But most people the police arrest are immediately released — forcing more work for less result.

Than Than Htwe died after being pushed down the stairs at the Union Square station in July 2021.
Than Than Htwe died after being pushed down the stairs at the Union Square station in July 2021.

That includes the latest attacker, Foster, who was released on no bail twice for “minor” above-ground infractions in August despite a long violent history, including killing his grandmother (!) and attacking his sister.

State bail “reform” forbids a judge from taking into account that history in considering him a danger.

So the subway is nowhere near “normal.”

We’ve had five murders so far this year, the latest in July, making for a total of 19 since March 2020.

Prior to 2020, it took 12 years to accumulate 19 murders on the subway, despite much higher ridership.

Just as Foster was out on bail, so were the alleged killers in at least four of the post-2020 subway murders.

Subway rapes? We’ve had eight so far this year, for a total of 23 since 2020. Prior to 2020, it took seven years to rack up 23 rapes on the subways.

Riders understand the environment has changed. In the Metropolitan Transportation Authority’s latest rider survey, out last week, only 33% of people were happy with their personal security on trains, and only 23% were happy with people “behaving erratically” on trains. Seventy percent of people want more police.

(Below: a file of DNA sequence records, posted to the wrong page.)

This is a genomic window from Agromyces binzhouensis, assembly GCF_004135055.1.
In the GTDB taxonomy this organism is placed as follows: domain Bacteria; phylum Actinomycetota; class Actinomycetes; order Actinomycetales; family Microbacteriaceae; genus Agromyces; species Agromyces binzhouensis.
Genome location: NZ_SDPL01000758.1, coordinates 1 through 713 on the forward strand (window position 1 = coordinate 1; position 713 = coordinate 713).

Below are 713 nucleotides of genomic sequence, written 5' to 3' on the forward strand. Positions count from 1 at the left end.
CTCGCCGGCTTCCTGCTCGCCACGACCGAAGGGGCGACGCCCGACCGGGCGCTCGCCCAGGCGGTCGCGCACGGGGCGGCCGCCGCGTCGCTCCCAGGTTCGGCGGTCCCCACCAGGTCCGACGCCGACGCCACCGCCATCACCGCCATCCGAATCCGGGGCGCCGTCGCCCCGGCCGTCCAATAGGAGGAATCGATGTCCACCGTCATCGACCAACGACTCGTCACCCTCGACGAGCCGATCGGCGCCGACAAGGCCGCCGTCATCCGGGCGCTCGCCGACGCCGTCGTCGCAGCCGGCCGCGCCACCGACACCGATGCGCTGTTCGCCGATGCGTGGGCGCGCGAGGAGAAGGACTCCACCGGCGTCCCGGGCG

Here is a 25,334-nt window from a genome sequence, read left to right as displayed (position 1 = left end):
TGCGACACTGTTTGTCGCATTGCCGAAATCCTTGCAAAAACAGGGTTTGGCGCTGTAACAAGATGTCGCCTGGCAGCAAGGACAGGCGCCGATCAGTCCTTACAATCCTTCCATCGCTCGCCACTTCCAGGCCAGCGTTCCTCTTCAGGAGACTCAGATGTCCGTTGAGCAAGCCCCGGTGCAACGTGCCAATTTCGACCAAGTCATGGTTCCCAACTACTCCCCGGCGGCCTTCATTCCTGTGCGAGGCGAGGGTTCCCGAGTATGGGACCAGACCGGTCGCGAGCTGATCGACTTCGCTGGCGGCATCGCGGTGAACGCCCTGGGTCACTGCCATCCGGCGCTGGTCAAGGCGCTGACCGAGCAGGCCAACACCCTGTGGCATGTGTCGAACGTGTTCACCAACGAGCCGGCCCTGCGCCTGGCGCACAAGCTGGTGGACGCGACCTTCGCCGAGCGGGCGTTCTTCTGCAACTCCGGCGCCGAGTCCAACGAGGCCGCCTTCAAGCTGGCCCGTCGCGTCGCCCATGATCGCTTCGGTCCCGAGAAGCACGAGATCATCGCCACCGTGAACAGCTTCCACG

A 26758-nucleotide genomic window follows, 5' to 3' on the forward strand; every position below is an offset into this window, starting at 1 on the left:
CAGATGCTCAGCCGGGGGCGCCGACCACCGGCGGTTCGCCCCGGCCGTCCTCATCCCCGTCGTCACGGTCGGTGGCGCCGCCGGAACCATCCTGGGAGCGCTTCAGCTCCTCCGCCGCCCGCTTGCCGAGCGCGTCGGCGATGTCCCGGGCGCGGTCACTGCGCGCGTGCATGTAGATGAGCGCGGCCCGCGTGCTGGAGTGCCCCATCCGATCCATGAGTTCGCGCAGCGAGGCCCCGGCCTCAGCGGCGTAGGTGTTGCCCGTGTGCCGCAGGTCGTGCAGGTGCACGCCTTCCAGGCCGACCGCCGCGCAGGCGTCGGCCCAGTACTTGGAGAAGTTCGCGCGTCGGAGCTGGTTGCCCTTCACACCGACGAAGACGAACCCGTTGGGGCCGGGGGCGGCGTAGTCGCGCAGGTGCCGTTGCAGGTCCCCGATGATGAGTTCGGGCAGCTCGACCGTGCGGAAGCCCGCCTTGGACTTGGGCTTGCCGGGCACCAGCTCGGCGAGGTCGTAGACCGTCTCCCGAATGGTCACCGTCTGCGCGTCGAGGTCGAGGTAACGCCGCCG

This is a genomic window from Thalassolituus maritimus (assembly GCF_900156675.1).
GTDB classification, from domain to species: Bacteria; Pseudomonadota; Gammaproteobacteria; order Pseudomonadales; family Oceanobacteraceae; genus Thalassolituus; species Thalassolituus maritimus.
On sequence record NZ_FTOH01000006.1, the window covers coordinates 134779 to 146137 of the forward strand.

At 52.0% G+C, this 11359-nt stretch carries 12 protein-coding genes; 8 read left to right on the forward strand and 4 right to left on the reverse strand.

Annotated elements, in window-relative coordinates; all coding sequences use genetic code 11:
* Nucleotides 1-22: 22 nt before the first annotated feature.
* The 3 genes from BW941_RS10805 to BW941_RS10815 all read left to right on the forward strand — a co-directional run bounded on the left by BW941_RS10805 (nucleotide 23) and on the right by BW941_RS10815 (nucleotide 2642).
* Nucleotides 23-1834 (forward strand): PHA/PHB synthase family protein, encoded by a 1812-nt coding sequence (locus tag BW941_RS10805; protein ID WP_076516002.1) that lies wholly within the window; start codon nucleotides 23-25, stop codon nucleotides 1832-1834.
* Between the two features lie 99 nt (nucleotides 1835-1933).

That’s a big change from fall 2019, when 65% to 70% of people felt safe.

City worker Nina Rothschild had her skull fractured in a hammer attack in February.
City worker Nina Rothschild had her skull fractured in a hammer attack in February.
columbia.edu

Just when we need transit advocates to get people back on the subways, the “advocacy community” is increasingly irrelevant. The bros on Twitter are just mean, mocking or denying crime fears.

The official transit-advocacy groups aren’t mean, at least. They’re just missing the point. In June, Riders Alliance put out a crime report that suggested everything but preventative policing: more housing, expanding lower fares for the poor, more frequent subway service and more civilian staff.

Thai model Bew Jirajariyawetch was sexually assaulted and mugged at the Herald Square station.
Thai model Bew Jirajariyawetch was sexually assaulted and mugged at the Herald Square station.

Surveillance footage of Jirajariyawetch's attack.
Surveillance footage of Jirajariyawetch’s attack.

Yet the MTA’s unarmed staff are already terrified, with yet another transit worker assaulted last week. And half of riders are satisfied with existing service, far more than are happy with the security situation.

Tuesday, the Alliance put out a release calling wait times “horrifying” and “scary.”

Not the best language to use when what’s really horrifying is a woman possibly losing an eye — the second person to be partly blinded in a subway attack this year.

With subway ridership still less than two-thirds of normal, it’s the worst time in modern history to have a transit-advocacy community that doesn’t represent what its riders — particularly women — are worried about.

Nicole Gelinas is a contributing editor to the Manhattan Institute’s City Journal.



Source link

Comments are closed.